Financial incentives and the prescription of newer vaccines by doctors in India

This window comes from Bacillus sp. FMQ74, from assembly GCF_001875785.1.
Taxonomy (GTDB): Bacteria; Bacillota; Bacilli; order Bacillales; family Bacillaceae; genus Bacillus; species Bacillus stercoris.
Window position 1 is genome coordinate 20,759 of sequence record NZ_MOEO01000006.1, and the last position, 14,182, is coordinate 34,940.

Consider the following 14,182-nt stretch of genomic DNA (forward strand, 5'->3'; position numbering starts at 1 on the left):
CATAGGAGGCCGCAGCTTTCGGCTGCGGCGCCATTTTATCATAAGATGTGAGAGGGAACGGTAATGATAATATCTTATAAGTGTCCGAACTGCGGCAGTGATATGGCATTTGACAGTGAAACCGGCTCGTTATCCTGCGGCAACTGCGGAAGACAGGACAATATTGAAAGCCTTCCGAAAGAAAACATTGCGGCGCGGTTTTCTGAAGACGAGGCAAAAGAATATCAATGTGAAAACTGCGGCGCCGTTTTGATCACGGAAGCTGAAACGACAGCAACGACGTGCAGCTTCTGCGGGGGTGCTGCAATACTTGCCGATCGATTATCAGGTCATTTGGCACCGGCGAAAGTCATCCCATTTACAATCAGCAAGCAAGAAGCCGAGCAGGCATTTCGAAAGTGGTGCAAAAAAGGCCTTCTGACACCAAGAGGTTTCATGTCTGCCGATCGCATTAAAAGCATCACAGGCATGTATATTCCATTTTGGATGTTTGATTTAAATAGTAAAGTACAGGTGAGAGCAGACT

The pharmaceutical industry spends a significant amount of resources on marketing its products. According to one estimate, the top 50 companies in India alone spent Rs 5,340 crore in 2004 on drug promotion, spending 290% to 1,025% more on marketing than on research and development. The interactions between the pharmaceutical industry and the medical profession related to promotion of medicines have been described as an entanglement; 16 forms of this entanglement have been described, and they range from acceptance of gifts and sponsorship of lavishly organised continuing medical education events featuring industry-sponsored speakers, to industry-sponsored research. While physicians claim that they are not influenced by the promotional practices of the industry, there is compelling evidence that aggressive promotional efforts lead to irrational and incautious use of more expensive, newer medicines, and escalation of healthcare costs. The primary responsibility of physicians is to promote their patients` best interests, while the primary concern of the industry is to promote profitability. In the past few years, there has been increasing concern over the influence of the pharmaceutical industry over the practice of medicine, medical education and research, and guidelines of professional bodies strongly discourage physicians from accepting costly gifts, hospitality, trips and subsidies of any type from the industry. The WHO`s criteria for ethical medicinal promotion clearly prohibit industry from offering financial inducement and incentives. In India, where unethical drug promotion is a significant problem, the Medical Council of India`s code of conduct still does not address what constitutes appropriate, ethical and legal conduct in the interactions between professionals and their associations with the pharmaceutical industry.
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